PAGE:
Katy Zeitler can pinpoint her conversion to one precise moment. During a high school trip to Paris, the daughter of an atheist mother and agnostic father attended a Mass inside a small church. As she observed everyone kneeling after receiving Communion, Zeitler felt a French women tug on her arm toward the ground.
“When my knees hit the kneeler, I surrendered,” said Zeitler, who had been reading about the Catholic faith and talking with a Catholic teacher for months before traveling to Europe. “I had been seeking the truth and I found it. I knew God loved me.”
Zeitler was baptized and received into the faith.
Aubrey Hargadon grew up as a cradle Catholic. Attending Holy Family in Randallstown and then Sacred Heart in Glyndon, she loved her faith. While a student at Mount de Sales Academy in Catonsville, she often prayed in front of the Blessed Sacrament and felt a special connection with Christ.
During World Youth Day in Toronto, Hargadon was deeply moved when Pope John Paul II challenged young people to trust in the Lord.
“He told us that God has a plan for everyone and for us not to be afraid,” Hargadon remembered. “I felt like he was speaking right to me. It gave me such confidence.”
Although Zeitler and Hargadon had different faith journeys, they wound up in the same vocation. This summer, both professed their final vows of poverty, chastity and obedience as Dominican Sisters of St. Cecilia in Nashville – the religious order that sponsors Mount de Sales.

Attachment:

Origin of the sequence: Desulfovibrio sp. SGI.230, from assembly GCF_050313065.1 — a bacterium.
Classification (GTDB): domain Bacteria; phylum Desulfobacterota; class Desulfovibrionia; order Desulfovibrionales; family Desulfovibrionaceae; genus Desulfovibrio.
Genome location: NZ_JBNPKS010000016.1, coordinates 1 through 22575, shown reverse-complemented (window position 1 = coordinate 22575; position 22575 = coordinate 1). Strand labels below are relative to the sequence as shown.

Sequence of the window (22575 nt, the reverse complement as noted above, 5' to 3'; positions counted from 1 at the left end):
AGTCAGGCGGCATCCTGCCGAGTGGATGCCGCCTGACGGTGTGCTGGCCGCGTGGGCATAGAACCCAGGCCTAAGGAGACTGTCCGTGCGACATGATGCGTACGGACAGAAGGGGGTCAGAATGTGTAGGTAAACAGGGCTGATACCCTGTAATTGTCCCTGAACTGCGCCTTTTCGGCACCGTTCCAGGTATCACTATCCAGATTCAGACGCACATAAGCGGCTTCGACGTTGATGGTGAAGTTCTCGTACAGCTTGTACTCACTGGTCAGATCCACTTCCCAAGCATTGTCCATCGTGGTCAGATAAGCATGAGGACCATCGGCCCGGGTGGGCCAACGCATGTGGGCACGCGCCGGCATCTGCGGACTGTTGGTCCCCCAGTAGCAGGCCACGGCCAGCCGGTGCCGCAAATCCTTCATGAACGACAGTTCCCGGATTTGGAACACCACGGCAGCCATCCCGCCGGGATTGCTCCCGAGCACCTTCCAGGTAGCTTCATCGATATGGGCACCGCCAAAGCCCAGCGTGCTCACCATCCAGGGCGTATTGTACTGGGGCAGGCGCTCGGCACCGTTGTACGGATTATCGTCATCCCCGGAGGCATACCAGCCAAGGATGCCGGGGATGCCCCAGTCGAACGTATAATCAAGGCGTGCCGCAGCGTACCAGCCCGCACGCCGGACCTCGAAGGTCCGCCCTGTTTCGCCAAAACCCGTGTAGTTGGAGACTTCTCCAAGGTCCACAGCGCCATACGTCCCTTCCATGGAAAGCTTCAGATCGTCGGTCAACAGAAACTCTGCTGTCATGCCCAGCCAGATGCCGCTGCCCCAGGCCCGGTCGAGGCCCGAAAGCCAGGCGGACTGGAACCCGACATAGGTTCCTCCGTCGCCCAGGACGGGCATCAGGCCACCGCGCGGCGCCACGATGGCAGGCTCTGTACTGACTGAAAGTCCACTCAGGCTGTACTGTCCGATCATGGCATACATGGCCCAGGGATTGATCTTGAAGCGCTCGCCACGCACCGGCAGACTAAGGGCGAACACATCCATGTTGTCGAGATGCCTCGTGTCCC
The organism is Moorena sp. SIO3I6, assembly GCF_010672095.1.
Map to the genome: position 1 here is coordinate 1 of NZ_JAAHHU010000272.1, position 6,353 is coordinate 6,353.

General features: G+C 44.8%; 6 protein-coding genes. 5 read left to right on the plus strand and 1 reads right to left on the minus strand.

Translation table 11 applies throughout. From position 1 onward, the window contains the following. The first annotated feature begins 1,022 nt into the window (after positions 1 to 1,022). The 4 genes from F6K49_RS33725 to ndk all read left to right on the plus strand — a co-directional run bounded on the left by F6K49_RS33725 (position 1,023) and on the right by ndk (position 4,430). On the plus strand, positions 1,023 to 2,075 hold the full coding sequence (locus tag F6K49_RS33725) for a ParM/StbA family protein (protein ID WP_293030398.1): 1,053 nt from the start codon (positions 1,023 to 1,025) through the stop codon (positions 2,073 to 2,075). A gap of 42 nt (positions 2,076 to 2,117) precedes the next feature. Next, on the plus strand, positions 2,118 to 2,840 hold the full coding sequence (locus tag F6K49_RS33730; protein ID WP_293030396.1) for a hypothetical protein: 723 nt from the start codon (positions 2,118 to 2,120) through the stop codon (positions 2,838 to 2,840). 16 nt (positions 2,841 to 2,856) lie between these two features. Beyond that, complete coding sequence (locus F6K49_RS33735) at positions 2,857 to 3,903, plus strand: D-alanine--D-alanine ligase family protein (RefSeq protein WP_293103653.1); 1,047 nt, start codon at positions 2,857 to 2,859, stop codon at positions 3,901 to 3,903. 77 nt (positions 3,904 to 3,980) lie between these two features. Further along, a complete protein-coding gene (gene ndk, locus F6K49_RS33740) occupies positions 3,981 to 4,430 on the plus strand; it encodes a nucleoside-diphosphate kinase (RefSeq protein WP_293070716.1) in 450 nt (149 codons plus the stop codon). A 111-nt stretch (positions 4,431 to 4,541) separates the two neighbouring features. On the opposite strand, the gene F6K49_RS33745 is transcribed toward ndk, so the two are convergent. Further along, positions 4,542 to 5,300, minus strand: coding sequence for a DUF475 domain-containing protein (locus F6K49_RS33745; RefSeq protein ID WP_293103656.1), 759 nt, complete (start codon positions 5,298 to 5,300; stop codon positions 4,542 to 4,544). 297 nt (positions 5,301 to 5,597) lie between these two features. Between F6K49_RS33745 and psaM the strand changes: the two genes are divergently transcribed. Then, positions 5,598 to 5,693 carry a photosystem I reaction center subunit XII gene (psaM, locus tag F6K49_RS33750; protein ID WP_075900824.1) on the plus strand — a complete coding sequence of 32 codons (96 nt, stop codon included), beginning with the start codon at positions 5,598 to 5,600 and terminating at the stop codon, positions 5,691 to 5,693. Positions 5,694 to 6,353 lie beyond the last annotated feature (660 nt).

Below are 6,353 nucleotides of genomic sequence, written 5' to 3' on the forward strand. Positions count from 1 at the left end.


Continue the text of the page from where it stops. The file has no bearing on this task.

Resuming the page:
Zeitler is now known as Sister Mary Bethany, while Hargadon’s religious name is Sister Grace Dominic. Both expressed a sense of joy and peace in embracing the religious life.
“It was like my wedding day,” said Sister Grace Dominic, 27. “To finally say yes with all my heart was just lovely. It’s a totally undeserved gift – very joyful and very freeing.”
Sister Mary Bethany, 28, said she feels blessed to be part of the Dominican community.
“It’s a wonderful life,” she said. “The sisters are so good and live such a rich community life.”
Both sisters serve as teachers in Catholic schools. Sister Mary Bethany teaches middle school history in Minnesota, while Sister Grace Dominic teaches second grade in Indiana. They wear full habits with black and white veils.
“The habit is a tremendous grace,” Sister Mary Bethany said. “It makes people feel open to have conversations with you about God.”
A graduate of Baltimore Actors’ Theatre Conservatory, Sister Mary Bethany received a bachelor’s degree in psychology from Goucher College in Towson. Sister Grace Dominic attended Elon University in North Carolina and Aquinas College in Nashville, where she earned a bachelor’s degree in interdisciplinary studies.
Both women, who described one another as a “vocation buddy,” said prayer is key to discerning one’s vocation.
“Spend time in adoration with our Lord,” Sister Grace Dominic said. “Make the sacraments primary in your life.”
Give God a blank check, Sister Mary Bethany added.
“What he wants of us is going to make us happy,” she said.